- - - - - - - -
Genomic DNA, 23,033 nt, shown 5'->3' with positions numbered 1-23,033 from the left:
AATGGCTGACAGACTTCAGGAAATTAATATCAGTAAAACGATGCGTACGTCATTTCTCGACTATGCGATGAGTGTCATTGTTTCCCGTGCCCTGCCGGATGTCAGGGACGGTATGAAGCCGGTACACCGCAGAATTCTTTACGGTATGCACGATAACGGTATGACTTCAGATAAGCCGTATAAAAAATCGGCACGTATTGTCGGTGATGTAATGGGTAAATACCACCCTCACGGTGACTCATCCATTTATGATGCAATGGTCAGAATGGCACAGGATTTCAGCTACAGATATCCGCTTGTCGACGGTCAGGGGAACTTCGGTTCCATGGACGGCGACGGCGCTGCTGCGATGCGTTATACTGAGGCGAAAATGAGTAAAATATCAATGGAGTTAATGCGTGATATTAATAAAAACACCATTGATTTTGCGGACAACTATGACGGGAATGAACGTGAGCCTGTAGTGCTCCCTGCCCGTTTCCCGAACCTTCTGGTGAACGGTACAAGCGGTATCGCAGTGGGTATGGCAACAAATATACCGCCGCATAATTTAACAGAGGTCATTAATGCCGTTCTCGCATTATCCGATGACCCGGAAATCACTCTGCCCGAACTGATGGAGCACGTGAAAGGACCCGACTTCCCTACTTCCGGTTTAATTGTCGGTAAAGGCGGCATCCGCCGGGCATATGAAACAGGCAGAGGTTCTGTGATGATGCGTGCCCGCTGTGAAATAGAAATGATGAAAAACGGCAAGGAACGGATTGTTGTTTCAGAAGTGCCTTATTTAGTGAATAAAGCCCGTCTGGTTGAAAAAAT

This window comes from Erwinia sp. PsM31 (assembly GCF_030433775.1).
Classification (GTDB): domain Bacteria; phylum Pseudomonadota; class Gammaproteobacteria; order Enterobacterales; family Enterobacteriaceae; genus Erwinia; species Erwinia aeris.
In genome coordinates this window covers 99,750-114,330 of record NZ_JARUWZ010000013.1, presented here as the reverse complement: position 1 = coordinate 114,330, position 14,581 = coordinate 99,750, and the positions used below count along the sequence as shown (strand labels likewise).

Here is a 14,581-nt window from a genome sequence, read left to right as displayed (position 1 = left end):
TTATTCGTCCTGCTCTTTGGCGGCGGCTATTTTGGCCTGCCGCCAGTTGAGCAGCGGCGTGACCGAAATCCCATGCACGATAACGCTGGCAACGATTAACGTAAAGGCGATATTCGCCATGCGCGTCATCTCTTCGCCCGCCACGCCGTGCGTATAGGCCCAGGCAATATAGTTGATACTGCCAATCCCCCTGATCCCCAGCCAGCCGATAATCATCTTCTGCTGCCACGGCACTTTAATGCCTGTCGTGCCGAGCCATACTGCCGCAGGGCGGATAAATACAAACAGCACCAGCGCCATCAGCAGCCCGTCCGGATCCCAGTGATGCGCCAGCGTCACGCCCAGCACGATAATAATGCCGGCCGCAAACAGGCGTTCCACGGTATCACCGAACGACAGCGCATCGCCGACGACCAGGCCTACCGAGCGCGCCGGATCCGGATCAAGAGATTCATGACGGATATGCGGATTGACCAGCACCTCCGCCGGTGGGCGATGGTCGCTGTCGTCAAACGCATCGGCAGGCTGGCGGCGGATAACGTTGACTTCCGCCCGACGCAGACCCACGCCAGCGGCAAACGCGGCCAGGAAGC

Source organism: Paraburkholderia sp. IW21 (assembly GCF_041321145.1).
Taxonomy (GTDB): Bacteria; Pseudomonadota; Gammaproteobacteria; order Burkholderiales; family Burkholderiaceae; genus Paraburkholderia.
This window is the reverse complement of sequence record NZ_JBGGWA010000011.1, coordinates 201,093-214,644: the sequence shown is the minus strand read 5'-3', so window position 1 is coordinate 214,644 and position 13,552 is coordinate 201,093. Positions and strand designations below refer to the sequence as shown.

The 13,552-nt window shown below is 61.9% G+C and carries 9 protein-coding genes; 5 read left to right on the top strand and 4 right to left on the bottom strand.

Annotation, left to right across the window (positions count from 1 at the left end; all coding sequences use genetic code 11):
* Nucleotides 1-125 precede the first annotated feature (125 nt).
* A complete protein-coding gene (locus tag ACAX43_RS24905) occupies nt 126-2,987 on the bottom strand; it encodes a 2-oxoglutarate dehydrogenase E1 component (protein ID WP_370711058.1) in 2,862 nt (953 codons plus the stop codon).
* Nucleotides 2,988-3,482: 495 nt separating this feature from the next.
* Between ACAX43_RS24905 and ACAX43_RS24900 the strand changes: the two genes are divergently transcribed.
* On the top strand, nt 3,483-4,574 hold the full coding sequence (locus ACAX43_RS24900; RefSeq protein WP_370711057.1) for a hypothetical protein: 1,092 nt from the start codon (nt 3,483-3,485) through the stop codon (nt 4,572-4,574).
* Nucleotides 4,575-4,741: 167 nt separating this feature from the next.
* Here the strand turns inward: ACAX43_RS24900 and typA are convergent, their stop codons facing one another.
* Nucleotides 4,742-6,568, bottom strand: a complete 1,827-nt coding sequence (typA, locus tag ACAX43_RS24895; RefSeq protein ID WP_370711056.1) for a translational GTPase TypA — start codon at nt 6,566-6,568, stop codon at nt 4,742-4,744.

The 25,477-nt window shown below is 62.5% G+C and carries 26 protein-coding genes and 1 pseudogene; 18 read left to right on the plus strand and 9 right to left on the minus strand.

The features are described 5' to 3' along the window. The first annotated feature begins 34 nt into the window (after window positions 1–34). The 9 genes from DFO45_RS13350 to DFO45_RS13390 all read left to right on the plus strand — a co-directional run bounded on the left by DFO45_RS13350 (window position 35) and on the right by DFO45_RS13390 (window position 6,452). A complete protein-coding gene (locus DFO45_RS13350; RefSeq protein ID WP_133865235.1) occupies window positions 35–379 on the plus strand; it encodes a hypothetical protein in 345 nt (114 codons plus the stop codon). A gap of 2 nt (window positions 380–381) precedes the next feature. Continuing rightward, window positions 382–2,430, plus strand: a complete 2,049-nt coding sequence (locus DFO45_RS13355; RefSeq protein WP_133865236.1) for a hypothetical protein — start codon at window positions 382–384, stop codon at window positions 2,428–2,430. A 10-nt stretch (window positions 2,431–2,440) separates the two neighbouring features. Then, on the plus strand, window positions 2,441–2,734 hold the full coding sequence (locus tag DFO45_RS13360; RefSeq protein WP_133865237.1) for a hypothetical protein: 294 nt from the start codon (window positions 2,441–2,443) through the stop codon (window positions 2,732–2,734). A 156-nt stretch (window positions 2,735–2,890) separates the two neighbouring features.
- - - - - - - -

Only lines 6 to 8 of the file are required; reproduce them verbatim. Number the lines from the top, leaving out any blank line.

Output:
Here is a 14,581-nt window from a genome sequence, read left to right as displayed (position 1 = left end):
TTATTCGTCCTGCTCTTTGGCGGCGGCTATTTTGGCCTGCCGCCAGTTGAGCAGCGGCGTGACCGAAATCCCATGCACGATAACGCTGGCAACGATTAACGTAAAGGCGATATTCGCCATGCGCGTCATCTCTTCGCCCGCCACGCCGTGCGTATAGGCCCAGGCAATATAGTTGATACTGCCAATCCCCCTGATCCCCAGCCAGCCGATAATCATCTTCTGCTGCCACGGCACTTTAATGCCTGTCGTGCCGAGCCATACTGCCGCAGGGCGGATAAATACAAACAGCACCAGCGCCATCAGCAGCCCGTCCGGATCCCAGTGATGCGCCAGCGTCACGCCCAGCACGATAATAATGCCGGCCGCAAACAGGCGTTCCACGGTATCACCGAACGACAGCGCATCGCCGACGACCAGGCCTACCGAGCGCGCCGGATCCGGATCAAGAGATTCATGACGGATATGCGGATTGACCAGCACCTCCGCCGGTGGGCGATGGTCGCTGTCGTCAAACGCATCGGCAGGCTGGCGGCGGATAACGTTGACTTCCGCCCGACGCAGACCCACGCCAGCGGCAAACGCGGCCAGGAAGC

Source organism: Paraburkholderia sp. IW21 (assembly GCF_041321145.1).